Sunday, 30 August 2015

"Free" #London Tours

With our Daily Constitutional archive now bulging with more than 3,500 posts, we've decided to spend the long summer days of August sharing some of our favourite moments from the past seven years. We hope you enjoy them!

This one was first posted earlier this year…

Streets Ahead is the column from London Walks' Pen and Daily Constitutional Special Correspondent David Tucker


This sound familiar? Especially the first 19 words.

"I've not come here to get money; not I; I've come here merely for the good of the public, and to let you see how you've been imposed upon by a parcel of pompous shopkeepers, who are not content with less than 100 per cent for rubbish. They got up a petition – which I haven't time to read to you just now ­– offering me a large sum of money to keep away from here. But no, I had too much friendship for you to consent, and here I am. . . . I've in this cart a cargo of useful and cheap goods; can supply you with anything, from a needle to an anchor. Nobody can sell as cheap as me, seeing that I gets all my goods upon credit, and never means to pay for them. Now then, what shall we begin with? Here's a beautiful guard-chain."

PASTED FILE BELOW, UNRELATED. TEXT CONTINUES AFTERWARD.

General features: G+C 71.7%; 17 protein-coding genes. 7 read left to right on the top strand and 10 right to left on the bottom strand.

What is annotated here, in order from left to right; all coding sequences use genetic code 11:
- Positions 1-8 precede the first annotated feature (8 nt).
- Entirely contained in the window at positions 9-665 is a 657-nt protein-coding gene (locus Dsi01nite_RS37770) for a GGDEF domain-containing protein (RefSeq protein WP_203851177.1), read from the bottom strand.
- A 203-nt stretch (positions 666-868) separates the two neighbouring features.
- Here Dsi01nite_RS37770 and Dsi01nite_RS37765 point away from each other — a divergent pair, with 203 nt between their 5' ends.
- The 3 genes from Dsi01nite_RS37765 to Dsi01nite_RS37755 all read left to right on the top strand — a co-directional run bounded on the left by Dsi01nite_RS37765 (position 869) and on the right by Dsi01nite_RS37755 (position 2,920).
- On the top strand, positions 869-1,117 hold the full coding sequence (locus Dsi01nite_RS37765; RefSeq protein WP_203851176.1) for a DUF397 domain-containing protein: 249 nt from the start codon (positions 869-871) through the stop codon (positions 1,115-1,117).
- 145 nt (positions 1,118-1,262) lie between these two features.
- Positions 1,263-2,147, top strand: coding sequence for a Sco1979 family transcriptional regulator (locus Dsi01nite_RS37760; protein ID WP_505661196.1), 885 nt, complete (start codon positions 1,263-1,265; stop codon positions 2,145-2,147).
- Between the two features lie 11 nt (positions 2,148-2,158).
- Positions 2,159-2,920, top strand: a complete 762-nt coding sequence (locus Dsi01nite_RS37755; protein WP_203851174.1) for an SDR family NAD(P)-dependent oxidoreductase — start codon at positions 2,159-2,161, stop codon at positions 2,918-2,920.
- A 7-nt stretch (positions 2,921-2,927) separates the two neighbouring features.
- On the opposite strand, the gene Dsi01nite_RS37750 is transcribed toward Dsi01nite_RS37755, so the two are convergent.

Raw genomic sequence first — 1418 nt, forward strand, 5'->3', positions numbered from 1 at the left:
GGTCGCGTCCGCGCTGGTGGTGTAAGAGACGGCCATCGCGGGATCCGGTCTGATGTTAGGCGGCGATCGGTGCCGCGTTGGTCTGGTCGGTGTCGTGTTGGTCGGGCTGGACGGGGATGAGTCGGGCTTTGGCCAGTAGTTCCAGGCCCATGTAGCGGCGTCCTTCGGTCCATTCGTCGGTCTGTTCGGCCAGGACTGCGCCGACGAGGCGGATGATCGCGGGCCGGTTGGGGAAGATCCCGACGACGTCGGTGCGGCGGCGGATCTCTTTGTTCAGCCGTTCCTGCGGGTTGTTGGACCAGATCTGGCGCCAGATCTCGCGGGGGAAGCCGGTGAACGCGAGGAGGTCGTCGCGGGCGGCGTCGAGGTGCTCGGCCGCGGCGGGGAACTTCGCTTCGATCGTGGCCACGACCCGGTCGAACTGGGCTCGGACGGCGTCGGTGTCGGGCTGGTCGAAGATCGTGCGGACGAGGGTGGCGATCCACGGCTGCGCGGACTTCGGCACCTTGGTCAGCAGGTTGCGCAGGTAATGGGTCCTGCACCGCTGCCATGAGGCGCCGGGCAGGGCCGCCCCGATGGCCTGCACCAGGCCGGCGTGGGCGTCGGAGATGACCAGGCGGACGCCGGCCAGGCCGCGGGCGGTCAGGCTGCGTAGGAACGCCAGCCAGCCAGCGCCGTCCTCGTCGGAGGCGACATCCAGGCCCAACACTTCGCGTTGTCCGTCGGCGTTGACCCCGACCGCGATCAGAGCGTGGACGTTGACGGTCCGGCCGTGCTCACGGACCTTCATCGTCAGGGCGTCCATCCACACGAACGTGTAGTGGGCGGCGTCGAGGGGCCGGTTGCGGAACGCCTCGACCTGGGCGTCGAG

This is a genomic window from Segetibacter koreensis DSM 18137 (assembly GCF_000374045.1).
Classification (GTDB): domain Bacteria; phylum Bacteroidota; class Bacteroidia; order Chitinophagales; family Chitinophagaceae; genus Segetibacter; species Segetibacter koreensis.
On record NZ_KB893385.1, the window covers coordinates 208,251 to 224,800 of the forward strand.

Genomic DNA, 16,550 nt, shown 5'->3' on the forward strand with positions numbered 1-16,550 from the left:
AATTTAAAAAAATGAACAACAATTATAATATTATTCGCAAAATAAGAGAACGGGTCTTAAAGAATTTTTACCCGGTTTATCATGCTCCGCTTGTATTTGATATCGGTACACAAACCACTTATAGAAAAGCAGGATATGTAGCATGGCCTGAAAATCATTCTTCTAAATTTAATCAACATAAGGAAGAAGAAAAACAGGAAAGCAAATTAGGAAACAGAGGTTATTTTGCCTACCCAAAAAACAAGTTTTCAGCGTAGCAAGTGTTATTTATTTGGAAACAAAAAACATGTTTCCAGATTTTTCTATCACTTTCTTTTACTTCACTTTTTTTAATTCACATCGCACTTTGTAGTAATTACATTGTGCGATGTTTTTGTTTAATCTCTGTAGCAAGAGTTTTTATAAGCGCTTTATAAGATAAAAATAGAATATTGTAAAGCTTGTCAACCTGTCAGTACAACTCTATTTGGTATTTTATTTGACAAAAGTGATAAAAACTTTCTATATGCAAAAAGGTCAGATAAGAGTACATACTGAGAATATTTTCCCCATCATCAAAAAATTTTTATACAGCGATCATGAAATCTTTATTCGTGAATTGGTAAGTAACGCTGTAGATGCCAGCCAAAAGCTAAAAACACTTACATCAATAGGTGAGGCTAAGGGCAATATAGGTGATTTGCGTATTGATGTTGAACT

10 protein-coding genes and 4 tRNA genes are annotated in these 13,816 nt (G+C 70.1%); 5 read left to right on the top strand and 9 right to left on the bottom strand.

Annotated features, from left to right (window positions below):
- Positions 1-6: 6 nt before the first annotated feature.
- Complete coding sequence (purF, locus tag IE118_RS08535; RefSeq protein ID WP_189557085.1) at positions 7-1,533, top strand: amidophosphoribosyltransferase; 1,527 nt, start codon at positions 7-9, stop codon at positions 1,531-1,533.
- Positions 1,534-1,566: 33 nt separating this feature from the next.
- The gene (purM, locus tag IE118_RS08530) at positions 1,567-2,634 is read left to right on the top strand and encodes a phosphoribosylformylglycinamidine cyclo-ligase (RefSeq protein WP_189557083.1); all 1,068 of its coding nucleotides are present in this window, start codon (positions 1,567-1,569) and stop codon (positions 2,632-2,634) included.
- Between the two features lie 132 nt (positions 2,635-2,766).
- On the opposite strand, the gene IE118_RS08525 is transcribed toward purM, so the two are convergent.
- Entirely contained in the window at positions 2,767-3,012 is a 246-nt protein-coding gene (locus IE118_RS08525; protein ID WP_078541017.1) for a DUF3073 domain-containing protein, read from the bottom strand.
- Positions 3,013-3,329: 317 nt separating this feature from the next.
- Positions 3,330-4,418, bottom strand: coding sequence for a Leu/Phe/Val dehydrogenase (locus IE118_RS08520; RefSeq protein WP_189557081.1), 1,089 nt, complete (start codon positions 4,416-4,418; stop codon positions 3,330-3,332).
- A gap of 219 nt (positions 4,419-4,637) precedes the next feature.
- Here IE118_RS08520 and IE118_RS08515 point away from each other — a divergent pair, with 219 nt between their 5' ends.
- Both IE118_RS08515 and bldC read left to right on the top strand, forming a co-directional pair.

It is of course from London Labour and the London Poor, Henry Mayhew’s mid-19th century expedition deep into the world of the Victorian underclass.

Still not got it?

Hint: he’s not there to “get money.” But  – who woulda thought it? – turns out he’s got wares to “sell.” They’re “cheap” (I’ll bet they are). But – oh dear – money’s going to be changing hands.

But, but, but… If he’s not there “to get money” – if he’s there “merely for the good of the public” – well, he must be giving the stuff away.

It must be “free.” Isn’t that what “not here to get money” means?


On a completely unrelated note, I’ve been thinking about suckers lately.
What’s their birth rate now? Is it still one every minute?

Answers on a postcard please.

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